Torsa Ghosal is an assistant professor of English at California State University, Sacramento, with research and teaching interests in cognitive cultural studies, narrative theory, global Anglophone literature, multimodality, and comparative media studies.
She received a B.A from St. Xavier’s College (Calcutta), a M.A from Jadavpur University in India, and a Ph.D. in English from The Ohio State University. She has been a visiting scholar in the Literature and Media Innovation program at the University of Leuven, Belgium.
Her latest research focuses on the relationship between aesthetic presentation of thought and scientific conceptions of cognition. Her monograph, Out of Mind: Mode, Mediation, and Cognition in Twenty-First-Century Narrative (Ohio State University Press, 2021), offers incisive commentary on a range of contemporary fictions that combine language, maps, photographs, and other images to portray thought. Situating literature within groundbreaking debates on memory, perception, abstraction, and computation, Out of Mind shows how stories influence what we think we do when we think.
Torsa Ghosal’s scholarly work has appeared in Poetics Today, Studies in the Novel, Storyworlds: A Journal of Narrative Studies, Media-N: Journal of the New Media Caucus, South Asian Review, and The Oxford Handbook of Comic Book Studies, among other venues. She is co-editor (with Alison Gibbons) of the book Fictionality and Multimodal Narratives forthcoming from the University of Nebraska Press and the author of an experimental novella titled Open Couplets (Yoda Press, 2017).
She has presented her work at major international conferences including those of the Modern Language Association, International Society for the Study of Narrative, and Association for the Study of Arts of the Present. She is currently an advisory editor of Hyperrhiz, a journal of new media criticism, and a co-host of the Narrative for Social Justice (N4SJ) podcast.
What Contemporary Literature and Science Tell Us about Forgetting
Is there value in forgetting?
Brain games, health tips, and apps touted to solve our memory problems abound in the twenty-first century. Any exercise or application claiming to improve memory operates with certain assumptions about what memory is. They also automatically value remembering. But is remembering an essential good, and forgetting, necessarily, a pathology?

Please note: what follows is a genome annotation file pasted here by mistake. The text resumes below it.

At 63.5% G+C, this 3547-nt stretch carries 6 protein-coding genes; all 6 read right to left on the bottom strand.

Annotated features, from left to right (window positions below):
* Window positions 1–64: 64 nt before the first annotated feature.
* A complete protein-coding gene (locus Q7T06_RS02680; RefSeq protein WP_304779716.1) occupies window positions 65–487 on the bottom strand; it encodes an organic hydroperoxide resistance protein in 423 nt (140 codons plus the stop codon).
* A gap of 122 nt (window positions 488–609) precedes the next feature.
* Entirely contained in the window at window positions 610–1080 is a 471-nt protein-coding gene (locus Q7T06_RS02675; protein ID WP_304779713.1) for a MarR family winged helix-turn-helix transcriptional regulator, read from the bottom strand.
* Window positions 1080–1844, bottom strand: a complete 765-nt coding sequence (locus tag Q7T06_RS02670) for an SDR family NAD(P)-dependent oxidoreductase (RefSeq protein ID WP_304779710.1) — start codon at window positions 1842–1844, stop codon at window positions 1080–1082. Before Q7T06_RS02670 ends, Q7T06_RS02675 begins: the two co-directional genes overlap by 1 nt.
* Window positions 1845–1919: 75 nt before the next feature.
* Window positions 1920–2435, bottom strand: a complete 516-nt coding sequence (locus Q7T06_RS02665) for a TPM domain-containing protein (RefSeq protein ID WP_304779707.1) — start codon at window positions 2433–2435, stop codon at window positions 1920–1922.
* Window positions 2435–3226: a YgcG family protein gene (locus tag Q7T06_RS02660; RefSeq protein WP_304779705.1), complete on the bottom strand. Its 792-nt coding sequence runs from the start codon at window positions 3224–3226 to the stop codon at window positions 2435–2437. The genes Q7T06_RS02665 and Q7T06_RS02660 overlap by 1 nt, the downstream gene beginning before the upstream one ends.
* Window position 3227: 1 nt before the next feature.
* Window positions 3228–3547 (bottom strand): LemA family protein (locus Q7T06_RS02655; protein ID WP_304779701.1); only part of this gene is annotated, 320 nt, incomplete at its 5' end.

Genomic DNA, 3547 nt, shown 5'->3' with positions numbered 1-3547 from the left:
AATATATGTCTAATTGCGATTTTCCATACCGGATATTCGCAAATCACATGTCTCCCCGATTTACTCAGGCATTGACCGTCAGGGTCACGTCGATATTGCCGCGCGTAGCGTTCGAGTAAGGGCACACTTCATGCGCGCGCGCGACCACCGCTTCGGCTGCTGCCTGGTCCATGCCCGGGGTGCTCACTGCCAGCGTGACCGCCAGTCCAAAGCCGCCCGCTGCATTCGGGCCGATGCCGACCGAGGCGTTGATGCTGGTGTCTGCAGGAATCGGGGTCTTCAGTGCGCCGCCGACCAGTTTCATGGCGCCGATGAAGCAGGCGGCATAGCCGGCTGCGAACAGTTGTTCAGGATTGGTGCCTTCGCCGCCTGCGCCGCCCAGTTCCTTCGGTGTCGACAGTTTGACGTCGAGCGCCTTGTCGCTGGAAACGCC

One place to look for answers to these questions is stories. Stories produce and circulate beliefs about how minds work and help us recognize the role that historical contingencies play in dramatically altering our attitudes to cognitive functions.
Take for instance Jorge Luis Borges’s story “Funes the Memorious,” first published in 1942, in which the titular character remembers everything, forgets nothing. Funes’s memory is described by the narrator as a perfect storage-retrieval technology. Such a description aligns with the view that the human memory is like an archive, a commonplace view in the Western culture. The understanding of human memory as an archive also guided early cognitive-scientific and artificial intelligence research.
Currently, though, the view that biological memory is a storage-retrieval technology that can be calibrated and perfected is questioned across many disciplines, including the cognitive sciences. Contemporary literature also participates in the questioning.
Stories ideate about memory in the aftermath of present-day social and environmental crises. For example, Lance Olsen’s Theories of Forgetting, a 2014 novel concerned with climate change, collages news clips, scraps, and images to present forgetting as a dynamic, deliberate process rather than a fault in storage-retrieval technology. Forgetting habits that have led to environmental crisis emerges as necessary for context attunement through the story.